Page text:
Wednesday, October 31, 2018

Halloween - Hanging a few of those evil female witches

In 1692, a group of young girls in Salem Village, Massachusetts were accused of witchcraft, & 20 were eventually executed as witches; but contrary to popular belief, none of the condemned was burned at the stake. In accordance with English law, 19 of the victims of the Salem Witch Trials were instead taken to the infamous Gallows Hill to die by hanging.
An earlier woodcut of the hanging of female witches from Richard Gardiner, England's Grievance Discovered. 1655

Halloween - Making a grand living in 1647 England by identifying & torturing witches

Frontispiece from Matthew Hopkins' (c. 1620-1647) The Discovery of Witches (1647), showing witches identifying their familiar spirits

Folks in 17C England & her British American colonies often dealt with hardships by looking for a scapegoat to blame, much as we do today. Witchcraft was a convenient superstition to latch onto during this period. Witchcraft had been illegal since 1563, & hundreds of people, mostly women, were wrongly accused. 'Proof' of being a witch could be a third nipple, an unusual scar or birthmark, a boil, a growth, or even owning a pet (a 'witch's familiar', or potential embodiment of an evil spirit). Witch-finder Matthew Hopkins employed Mary Goody Phillips who specialized in finding "witch marks" on the bodies of accused females.Confessions were often made under torture or duress. After a trial, victims were often hanged.

Professionals who exposed witches could make a lot of money, as local magistrates paid the witch finder the equivalent of a month's wages. And the busiest tradesman of all was Matthew Hopkins, a shadowy figure who called himself 'Witchfinder General' & had scores of women executed in East Anglia during the turmoil of the English Civil War in 1645 & 1646.John Stearne (c. 1610–1670) was another associate of Matthew Hopkins. Stearne was known at various times as the witch–hunter and "witch pricker." A family man & land owner from Lawshall near Bury St Edmunds, Stearne was 10 years older than Hopkins. Within a year of the death of Matthew Hopkins, John Stearne retired to his farm & wrote A Confirmation and Discovery of Witchcraft.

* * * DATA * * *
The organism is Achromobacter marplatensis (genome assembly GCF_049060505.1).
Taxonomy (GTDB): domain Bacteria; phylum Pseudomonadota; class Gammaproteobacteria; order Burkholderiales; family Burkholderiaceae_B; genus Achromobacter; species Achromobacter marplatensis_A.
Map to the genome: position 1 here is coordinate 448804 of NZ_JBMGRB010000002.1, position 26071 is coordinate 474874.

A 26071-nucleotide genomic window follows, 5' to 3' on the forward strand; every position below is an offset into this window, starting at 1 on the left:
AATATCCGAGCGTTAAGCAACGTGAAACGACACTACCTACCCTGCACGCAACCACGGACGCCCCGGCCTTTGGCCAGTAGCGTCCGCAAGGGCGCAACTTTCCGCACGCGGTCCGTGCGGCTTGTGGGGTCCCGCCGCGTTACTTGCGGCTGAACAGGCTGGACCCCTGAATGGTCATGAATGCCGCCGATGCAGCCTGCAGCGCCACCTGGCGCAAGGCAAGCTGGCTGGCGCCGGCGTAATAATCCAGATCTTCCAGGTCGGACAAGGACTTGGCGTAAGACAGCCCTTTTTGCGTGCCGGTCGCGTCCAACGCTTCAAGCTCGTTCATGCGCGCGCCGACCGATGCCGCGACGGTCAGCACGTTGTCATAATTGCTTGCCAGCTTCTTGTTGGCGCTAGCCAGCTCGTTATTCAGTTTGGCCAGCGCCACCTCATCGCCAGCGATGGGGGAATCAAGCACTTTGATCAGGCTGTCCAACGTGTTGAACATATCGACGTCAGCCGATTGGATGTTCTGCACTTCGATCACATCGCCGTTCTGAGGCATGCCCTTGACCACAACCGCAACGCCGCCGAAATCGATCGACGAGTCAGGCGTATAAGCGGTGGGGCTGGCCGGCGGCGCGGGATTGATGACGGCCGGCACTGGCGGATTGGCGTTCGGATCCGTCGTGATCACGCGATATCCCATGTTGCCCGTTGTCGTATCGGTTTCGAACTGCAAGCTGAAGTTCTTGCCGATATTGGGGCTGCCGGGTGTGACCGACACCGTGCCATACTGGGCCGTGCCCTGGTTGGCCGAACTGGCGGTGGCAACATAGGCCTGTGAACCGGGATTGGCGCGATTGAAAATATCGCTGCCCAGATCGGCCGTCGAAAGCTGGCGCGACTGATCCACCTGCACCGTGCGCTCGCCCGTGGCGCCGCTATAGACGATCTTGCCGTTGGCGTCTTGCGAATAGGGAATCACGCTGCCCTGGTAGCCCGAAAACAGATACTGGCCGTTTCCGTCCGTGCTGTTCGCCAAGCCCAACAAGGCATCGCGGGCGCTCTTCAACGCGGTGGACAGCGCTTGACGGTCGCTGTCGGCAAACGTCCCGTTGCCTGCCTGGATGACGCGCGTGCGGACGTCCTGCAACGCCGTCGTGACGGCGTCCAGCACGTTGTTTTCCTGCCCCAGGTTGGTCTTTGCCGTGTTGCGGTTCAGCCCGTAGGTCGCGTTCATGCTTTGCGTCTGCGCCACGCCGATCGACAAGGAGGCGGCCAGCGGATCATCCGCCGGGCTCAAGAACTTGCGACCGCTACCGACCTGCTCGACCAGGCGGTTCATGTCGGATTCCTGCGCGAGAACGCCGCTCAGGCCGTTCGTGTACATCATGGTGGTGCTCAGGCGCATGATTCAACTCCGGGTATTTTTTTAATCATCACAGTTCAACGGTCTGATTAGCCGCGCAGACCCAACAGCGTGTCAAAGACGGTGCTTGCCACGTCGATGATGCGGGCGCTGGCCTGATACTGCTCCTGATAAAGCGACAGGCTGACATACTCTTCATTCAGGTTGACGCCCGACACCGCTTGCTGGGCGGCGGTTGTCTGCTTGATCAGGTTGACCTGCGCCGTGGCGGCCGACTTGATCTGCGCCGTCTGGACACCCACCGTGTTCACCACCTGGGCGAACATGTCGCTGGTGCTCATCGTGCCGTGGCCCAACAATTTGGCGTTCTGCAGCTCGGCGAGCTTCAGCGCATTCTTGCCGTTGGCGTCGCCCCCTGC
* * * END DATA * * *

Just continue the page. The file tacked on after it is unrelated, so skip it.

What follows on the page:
During the year following the publication of Hopkins' book, trials & executions for witchcraft began in the New England colonies with the hanging of Alse Young of Windsor, Connecticut on May 26, 1647, followed by the conviction of Margaret Jones. As described in the journal of Governor John Winthrop, the evidence assembled against Margaret Jones was gathered by the use of Hopkins' techniques of "searching" & "watching". Jones' execution was the first sustained witch-hunt which lasted in New England from 1648 until 1663. About 80 people throughout New England were accused of practicing witchcraft during that period, of whom 15 women & 2 men were executed. Some of Hopkins' methods were once again employed during the Salem Witch Trials, which occurred primarily in Salem, Massachusetts in 1692–93.

Although torture was unlawful in England, Hopkins was said to have used a variety of torture techniques to extract confessions from his victims. His favorite was sleep deprivation. Although Hopkins claimed to never use the swimming test, some argued that witches floated, because they had renounced their water baptism when entering the Devil's service. James VI of Scotland (later James I of England) 1566-1625 claimed in his Daemonologie, that water was so pure an element that it repelled the guilty. Suspects were thrown into water, & those who floated were considered to be witches. Or the alleged witch might also be bound at the hands & feet & thrown into a body of water. If the body floated to the surface, that was proof, that the accused was indeed a witch (at which point they might execute her by some other means). If she sank to the bottom & inevitably drowned – she was innocent but also dead.